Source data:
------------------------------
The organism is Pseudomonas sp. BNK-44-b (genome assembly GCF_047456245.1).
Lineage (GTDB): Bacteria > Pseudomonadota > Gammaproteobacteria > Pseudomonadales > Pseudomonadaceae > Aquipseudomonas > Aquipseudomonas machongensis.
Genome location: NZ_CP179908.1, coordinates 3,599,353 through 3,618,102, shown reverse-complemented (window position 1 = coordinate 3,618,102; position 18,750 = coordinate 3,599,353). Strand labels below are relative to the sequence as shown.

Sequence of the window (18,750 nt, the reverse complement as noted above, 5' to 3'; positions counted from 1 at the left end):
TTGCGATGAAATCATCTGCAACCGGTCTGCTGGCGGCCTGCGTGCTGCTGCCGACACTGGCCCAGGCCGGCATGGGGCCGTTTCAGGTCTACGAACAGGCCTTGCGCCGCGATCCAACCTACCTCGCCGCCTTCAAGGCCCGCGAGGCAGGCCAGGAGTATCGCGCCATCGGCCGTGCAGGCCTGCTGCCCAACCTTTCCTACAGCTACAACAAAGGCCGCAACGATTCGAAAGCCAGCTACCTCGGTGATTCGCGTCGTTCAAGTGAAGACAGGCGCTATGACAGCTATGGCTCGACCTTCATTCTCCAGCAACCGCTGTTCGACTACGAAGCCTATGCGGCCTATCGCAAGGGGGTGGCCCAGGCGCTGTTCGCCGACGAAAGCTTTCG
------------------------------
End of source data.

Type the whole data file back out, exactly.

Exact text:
The organism is Pseudomonas sp. BNK-44-b (genome assembly GCF_047456245.1).
Lineage (GTDB): Bacteria > Pseudomonadota > Gammaproteobacteria > Pseudomonadales > Pseudomonadaceae > Aquipseudomonas > Aquipseudomonas machongensis.
Genome location: NZ_CP179908.1, coordinates 3,599,353 through 3,618,102, shown reverse-complemented (window position 1 = coordinate 3,618,102; position 18,750 = coordinate 3,599,353). Strand labels below are relative to the sequence as shown.

Sequence of the window (18,750 nt, the reverse complement as noted above, 5' to 3'; positions counted from 1 at the left end):
TTGCGATGAAATCATCTGCAACCGGTCTGCTGGCGGCCTGCGTGCTGCTGCCGACACTGGCCCAGGCCGGCATGGGGCCGTTTCAGGTCTACGAACAGGCCTTGCGCCGCGATCCAACCTACCTCGCCGCCTTCAAGGCCCGCGAGGCAGGCCAGGAGTATCGCGCCATCGGCCGTGCAGGCCTGCTGCCCAACCTTTCCTACAGCTACAACAAAGGCCGCAACGATTCGAAAGCCAGCTACCTCGGTGATTCGCGTCGTTCAAGTGAAGACAGGCGCTATGACAGCTATGGCTCGACCTTCATTCTCCAGCAACCGCTGTTCGACTACGAAGCCTATGCGGCCTATCGCAAGGGGGTGGCCCAGGCGCTGTTCGCCGACGAAAGCTTTCG